WOW ~ Word of the Week ~ Abbess

WOW ~ Word of the Week ~ Abbess

Well, if turnabout is fair play, it’s time to examine A Harlot’s Progress by William Hogarth. I’ll be the first to admit: Moll’s story seems much sadder to me than Tom Rakewell’s.

The history behind the art is fascinating. There were two schools of thought in conflict in the war on prostitution at the time of Hogarth’s painting. The official attempts at eradication were championed by Justice John Gonson, whose fervent enthusiasm to clean up London – especially Covent Garden – was regularly documented in the city papers. Both brothel and street prostitutes were initially portrayed as “vain, artful temptresses” wholly responsible for “moral corruption and the spread of disease.” With a little time and investigation, however, public perception became tempered by a new impression of the prostitute as a blameless country girl who came to the city, alone and entirely vulnerable, only to be gulled into harlotry by malicious a brothel keeper.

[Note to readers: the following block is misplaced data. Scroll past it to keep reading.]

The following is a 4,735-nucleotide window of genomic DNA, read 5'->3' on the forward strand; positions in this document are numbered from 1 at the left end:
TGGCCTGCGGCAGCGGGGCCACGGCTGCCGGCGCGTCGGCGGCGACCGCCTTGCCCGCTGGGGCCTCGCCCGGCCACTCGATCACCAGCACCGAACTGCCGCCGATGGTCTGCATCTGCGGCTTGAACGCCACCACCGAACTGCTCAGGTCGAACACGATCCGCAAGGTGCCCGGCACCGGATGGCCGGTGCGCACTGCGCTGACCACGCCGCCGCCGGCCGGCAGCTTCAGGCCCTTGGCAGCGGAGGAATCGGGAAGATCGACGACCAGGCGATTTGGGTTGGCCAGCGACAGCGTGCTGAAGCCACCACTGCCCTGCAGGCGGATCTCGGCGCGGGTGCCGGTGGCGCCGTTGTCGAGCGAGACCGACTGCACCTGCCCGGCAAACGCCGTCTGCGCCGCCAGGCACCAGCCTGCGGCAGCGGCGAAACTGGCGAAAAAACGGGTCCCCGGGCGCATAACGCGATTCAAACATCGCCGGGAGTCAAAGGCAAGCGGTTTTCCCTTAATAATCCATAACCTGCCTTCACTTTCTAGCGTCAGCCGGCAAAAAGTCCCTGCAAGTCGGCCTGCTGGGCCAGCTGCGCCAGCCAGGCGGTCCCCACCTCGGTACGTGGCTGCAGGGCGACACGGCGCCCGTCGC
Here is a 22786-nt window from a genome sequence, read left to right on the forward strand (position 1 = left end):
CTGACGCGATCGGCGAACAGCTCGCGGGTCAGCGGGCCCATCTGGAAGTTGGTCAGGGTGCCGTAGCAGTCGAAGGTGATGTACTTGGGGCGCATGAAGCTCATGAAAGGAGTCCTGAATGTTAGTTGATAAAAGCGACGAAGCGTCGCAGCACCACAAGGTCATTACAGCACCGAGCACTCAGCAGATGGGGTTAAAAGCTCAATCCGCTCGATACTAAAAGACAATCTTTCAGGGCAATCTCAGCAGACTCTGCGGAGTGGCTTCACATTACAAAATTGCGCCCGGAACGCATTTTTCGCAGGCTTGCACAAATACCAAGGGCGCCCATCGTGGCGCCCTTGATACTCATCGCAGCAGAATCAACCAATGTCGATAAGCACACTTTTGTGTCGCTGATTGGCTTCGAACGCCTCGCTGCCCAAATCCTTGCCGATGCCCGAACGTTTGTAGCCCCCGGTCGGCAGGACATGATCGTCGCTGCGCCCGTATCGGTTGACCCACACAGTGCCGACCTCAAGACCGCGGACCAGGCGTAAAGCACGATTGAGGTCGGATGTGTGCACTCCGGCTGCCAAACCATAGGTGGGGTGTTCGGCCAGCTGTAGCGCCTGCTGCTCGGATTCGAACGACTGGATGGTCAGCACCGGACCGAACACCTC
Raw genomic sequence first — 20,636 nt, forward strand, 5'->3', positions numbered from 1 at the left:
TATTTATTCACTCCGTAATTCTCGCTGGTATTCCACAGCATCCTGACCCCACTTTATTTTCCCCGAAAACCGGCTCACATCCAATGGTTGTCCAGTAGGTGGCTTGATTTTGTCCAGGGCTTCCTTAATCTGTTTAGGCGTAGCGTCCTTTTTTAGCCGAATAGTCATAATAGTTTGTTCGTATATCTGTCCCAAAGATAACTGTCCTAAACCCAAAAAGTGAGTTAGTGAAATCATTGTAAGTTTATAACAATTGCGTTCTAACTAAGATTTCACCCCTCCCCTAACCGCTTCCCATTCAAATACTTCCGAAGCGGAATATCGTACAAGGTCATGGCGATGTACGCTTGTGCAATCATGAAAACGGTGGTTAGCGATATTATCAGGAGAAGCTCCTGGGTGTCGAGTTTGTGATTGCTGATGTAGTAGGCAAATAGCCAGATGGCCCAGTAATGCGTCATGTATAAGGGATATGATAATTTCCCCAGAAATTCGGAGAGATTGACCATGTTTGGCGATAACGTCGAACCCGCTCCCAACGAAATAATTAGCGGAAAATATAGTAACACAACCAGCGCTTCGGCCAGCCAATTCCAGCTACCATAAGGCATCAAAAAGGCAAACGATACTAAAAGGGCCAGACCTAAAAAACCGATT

Hogarth combined these two depictions into his Harlot, Moll Hackabout, and even referenced several real-life characters in some scenes (including Justice Gonson). He struck upon the idea of painting the story of his fictional Moll after painting the portrait of a prostitute in her living quarters on Drury Lane. He decided to paint Moll’s life from her arrival in London from the country through her eventual death in the city in an allegorical manner similar to John Bunyan’s Pilgrim’s Progress. Moll’s story then led him to paint A Rake’s Progress and, ten years later, Marriage à-la-mode.

A Harlot’s Progress was a series of six paintings and engravings. The paintings were destroyed in a fire at Fonthill House in 1755, but the original engraving plates survived, and are in the public domain.


A bawd, the mistress of a brothel.

A Harlot’s Progress – Plate 1 – Moll Hackabout Arrives in London, by Willliam Hogarth, 1732, Public Domain.

From the Wikipedia description:

The protagonist, Moll Hackabout, has arrived in London’s Cheapside. Moll carries scissors and a pincushion hanging on her arm, suggesting that she sought employment as a seamstress. Instead, she is being inspected by the pox-ridden Elizabeth Needham, a notorious procuress and brothel-keeper, who wants to secure Moll for prostitution. The notorious rake Colonel Francis Charteris and his pimp, John Gourlay, look on, also interested in Moll. The two stand in front of a decaying building, symbolic of their moral bankruptcy. Charteris fondles himself in expectation.